I saw an advertisement for a slide rule today. The ad made me laugh. "Bow down," it said, "to the original pocket calculator." Yeah, they helped guys in the 60s get other guys to the moon. But I didn't go to high school in the 60s. I went to high school in the groovy 70s where digital LCD electronics were just becoming popular. We joked about a classmate of ours who was age 18 and still a sophomore. We snorted that he must have had a "digital class ring": Class of 76, class of 77, nope, better make that 78...
At the dawn of the digital age, calculators were still very expensive and couldn't do much beyond the basic 4 functions. And yet our teacher was trying to teach us the slide rule. I saw the future and refused to be restricted by the past. I refused to learn it, period. I got a 34 on the math portion of my ACT without a calculator nor slide rule. I did not see the need to learn abacus, either, thankyouverymuch.
Turns out I was right.
I agree with the educator who said (tongue in cheek) that any teacher who spends education money on maps & globes needs to be shot. This is the digital age, the web 2.0 age, the era where the internet has the information you need, and can locate it faster & more efficiently than kids spinning a globe. Some educators feel that learning 50 state capitals is useless, as one can easily look them up. Well, memorization is not a bad skill, but when it comes to actually finding Montgomery on an Alabama map, well, Google Maps beats kid-with-Rand-McNally hands down.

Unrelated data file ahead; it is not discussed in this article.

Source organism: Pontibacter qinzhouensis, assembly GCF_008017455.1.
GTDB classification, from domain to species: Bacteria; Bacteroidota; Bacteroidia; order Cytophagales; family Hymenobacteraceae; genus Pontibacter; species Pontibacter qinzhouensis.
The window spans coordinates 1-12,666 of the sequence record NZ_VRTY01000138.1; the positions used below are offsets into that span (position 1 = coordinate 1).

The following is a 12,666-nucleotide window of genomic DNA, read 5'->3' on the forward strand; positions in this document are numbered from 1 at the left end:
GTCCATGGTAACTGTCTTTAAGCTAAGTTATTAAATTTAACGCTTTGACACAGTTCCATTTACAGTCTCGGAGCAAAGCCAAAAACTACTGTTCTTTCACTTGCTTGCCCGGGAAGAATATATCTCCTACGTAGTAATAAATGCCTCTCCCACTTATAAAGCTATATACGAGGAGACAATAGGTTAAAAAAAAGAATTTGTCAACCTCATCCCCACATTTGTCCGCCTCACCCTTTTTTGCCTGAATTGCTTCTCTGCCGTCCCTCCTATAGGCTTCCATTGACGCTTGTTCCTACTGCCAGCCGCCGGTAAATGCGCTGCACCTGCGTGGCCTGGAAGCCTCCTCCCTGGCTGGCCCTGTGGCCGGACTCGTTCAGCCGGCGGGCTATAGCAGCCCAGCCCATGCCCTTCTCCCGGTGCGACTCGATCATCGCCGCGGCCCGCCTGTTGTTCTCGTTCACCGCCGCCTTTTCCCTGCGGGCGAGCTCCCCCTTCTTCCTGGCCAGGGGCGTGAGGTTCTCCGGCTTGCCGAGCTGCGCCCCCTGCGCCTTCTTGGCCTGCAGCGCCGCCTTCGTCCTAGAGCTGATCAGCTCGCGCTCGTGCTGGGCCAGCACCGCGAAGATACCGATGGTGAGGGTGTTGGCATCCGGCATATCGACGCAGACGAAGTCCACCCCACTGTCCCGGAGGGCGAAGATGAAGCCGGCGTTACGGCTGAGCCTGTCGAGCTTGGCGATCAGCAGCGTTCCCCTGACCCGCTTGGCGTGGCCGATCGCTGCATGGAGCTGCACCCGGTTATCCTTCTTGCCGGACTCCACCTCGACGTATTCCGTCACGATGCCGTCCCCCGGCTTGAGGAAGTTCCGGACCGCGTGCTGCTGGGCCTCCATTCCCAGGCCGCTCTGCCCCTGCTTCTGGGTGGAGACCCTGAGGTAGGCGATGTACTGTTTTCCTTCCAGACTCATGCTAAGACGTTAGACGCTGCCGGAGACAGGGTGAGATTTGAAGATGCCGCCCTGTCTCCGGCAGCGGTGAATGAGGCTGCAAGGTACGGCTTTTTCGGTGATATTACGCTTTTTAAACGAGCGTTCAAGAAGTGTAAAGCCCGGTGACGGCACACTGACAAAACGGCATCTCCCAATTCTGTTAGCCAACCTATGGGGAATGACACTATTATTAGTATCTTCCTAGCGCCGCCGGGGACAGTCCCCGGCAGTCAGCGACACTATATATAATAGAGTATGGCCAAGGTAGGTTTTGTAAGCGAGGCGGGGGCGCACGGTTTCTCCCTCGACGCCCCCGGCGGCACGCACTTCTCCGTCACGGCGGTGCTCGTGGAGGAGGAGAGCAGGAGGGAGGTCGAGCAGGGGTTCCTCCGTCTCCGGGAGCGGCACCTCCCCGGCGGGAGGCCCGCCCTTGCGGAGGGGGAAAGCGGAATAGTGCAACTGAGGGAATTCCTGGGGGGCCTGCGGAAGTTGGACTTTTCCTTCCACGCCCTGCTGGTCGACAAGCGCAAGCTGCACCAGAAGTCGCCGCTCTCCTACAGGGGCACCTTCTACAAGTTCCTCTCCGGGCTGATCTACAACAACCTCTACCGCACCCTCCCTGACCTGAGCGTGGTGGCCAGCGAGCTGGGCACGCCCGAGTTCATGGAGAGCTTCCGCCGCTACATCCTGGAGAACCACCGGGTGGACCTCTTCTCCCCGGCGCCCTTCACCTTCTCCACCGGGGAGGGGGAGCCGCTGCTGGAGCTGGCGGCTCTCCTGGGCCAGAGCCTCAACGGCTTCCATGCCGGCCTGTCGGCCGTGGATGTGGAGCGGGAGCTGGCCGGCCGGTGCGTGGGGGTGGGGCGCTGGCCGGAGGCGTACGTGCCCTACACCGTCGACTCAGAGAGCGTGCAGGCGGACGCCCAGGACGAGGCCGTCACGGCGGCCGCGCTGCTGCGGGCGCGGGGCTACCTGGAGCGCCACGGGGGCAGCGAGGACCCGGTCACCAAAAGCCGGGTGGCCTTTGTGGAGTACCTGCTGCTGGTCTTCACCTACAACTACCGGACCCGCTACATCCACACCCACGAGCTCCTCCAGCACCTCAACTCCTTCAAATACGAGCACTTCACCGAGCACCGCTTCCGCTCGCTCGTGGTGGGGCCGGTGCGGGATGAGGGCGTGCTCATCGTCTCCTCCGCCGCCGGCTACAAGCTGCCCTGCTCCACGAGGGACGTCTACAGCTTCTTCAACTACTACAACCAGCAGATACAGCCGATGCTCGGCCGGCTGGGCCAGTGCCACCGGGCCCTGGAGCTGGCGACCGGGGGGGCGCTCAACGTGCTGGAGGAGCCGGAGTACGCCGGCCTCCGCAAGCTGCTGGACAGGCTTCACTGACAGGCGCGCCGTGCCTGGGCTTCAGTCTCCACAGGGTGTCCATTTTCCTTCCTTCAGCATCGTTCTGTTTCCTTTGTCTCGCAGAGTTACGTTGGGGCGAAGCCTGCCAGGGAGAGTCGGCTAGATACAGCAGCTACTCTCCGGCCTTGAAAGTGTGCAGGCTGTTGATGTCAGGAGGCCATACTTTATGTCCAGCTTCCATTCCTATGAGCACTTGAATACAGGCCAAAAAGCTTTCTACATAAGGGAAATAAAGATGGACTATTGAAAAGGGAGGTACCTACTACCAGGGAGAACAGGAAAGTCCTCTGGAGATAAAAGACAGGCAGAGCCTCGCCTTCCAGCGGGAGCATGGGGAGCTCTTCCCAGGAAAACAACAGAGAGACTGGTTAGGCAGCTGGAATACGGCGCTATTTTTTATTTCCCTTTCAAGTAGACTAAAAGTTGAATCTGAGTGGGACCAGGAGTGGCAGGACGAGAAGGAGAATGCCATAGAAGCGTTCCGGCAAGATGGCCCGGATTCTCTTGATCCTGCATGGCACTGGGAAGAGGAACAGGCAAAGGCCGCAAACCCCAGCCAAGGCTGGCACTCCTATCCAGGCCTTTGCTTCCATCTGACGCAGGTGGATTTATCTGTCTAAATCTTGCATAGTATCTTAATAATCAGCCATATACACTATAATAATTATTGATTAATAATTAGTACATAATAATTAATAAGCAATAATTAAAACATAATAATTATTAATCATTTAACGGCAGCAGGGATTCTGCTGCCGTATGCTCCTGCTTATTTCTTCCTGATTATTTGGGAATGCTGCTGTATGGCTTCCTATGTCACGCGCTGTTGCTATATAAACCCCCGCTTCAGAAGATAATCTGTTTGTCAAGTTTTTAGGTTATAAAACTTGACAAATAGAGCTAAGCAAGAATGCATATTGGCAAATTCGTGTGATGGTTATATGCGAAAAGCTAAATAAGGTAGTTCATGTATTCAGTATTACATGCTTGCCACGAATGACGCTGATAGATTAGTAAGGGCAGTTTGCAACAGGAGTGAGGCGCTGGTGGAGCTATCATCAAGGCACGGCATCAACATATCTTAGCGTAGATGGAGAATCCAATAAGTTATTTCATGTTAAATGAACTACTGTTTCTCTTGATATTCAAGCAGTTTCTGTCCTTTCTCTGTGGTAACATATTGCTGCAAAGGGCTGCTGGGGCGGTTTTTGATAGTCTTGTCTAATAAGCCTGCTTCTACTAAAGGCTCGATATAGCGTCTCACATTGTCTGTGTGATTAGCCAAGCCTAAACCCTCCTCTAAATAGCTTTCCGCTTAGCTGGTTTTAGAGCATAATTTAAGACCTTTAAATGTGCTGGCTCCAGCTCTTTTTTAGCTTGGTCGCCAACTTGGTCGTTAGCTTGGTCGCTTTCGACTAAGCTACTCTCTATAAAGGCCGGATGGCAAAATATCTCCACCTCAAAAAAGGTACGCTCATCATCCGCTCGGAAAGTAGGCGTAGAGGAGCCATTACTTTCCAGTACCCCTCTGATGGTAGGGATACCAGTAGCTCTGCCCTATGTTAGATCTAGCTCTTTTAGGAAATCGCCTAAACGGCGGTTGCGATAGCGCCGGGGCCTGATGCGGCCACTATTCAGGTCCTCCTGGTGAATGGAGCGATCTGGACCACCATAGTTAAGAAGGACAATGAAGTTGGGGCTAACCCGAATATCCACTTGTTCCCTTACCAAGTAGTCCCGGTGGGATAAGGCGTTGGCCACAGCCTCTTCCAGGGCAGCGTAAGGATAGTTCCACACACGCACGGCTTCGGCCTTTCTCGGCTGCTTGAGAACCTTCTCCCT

I like chalk boards and white boards, but Promethean boards are engaging and interactive. The students, who grew up on PlayStation, X-Box, and Wii, have remotes that let them "vote" or select an answer, and the teacher can see at once who voted and who did not, and who does and doesn't understand the concept. It's the same lesson, only in a language that students understand.
Let's get rid of the maps & globes, World Book Encyclopedia while we at it, and bring in the iPhone. I have literally a world of collective knowledge at my fingertips and you want me to learn slide rule? Get out of my way. Old methods of learning are quaint. Some are even groovy, but they're the language of a different generation.
Which generation of students are you teaching today?